UK ‘talking to itself over Brexit,’ French ambassador jibes
Sylvie Bermann, who is ending her term after three years, also jibed that when she took on her job in 2014, Britain was a “secure and stable” country but things were “a bit different now.”
Speaking on the BBC Radio 4’s Today programme, Bermann said Britain appeared to be “talking to themselves” a lot.
“I think it is very important that they also listen to the 27. The situation is very complex … in this country you are talking from morning to night about Brexit.
“That is not the case in the EU. There is a discrepancy. I think it is important to have in mind others’ position.”
The comments are likely to ramp up tensions over Brexit amid a war of words between the two sides.
Last week, Brexit negotiator Guy Verhofstadt said the EU had “bent over backwards” for Britain, shooting down David Davis’s claims that Brussels’ approach to the talks are inflexible. He also claimed Britain is “not negotiating seriously” as the stand-off over the divorce bill intensified.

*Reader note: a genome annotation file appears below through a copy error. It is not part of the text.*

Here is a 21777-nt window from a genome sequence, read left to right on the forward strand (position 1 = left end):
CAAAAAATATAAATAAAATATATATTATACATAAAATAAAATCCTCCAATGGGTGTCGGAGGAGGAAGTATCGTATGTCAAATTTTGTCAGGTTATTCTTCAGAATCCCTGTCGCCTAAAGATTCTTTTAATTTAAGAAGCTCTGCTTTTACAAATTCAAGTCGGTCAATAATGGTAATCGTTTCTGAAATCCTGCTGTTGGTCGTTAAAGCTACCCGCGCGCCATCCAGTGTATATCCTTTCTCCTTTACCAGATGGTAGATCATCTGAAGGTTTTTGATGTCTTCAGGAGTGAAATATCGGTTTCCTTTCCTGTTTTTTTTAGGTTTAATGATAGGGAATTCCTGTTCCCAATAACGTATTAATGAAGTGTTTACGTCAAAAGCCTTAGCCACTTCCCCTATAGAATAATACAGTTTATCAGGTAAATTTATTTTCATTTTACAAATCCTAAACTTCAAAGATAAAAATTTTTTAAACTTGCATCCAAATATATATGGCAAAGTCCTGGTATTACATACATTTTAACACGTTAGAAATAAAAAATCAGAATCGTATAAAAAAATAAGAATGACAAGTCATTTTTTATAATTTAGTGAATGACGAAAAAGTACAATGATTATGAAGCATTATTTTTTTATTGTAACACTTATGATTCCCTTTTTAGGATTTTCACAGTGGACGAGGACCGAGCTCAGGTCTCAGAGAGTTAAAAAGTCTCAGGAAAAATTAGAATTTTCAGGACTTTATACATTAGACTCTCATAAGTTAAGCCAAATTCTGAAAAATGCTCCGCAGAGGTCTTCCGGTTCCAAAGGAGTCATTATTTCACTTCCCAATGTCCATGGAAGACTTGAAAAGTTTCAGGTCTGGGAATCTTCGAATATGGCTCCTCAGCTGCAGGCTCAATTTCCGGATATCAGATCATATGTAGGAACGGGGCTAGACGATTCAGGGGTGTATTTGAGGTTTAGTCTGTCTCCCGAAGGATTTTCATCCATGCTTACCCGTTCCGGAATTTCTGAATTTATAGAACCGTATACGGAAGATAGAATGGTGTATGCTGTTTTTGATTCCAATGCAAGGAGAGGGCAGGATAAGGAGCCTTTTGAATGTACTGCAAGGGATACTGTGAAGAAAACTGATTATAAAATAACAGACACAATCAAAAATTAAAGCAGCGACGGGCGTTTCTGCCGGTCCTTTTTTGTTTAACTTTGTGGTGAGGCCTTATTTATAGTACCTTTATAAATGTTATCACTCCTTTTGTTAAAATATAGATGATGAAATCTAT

European Commission President Jean Claude Juncker lambasted Britain over its preparation for the negotiations, saying none of its position papers are satisfactory. He said there is still an “enormous” number of issues to be settled.
Meanwhile, Prime Minister Theresa May has defended moves to restrict EU migration after Brexit, as leaked government documents reveal a planned crackdown on unskilled European migrants.
The government’s proposals drew criticism from some Labour MPs, with one calling the plan “plainly cruel.” Some business associations worried about the possible impact on industries that are especially reliant on migrant workers, such as catering and retail.
May told the Commons at Prime Minister’s Questions (PMQs) that immigration to the country had been good overall, but people want to see tighter controls on migrants with Brexit.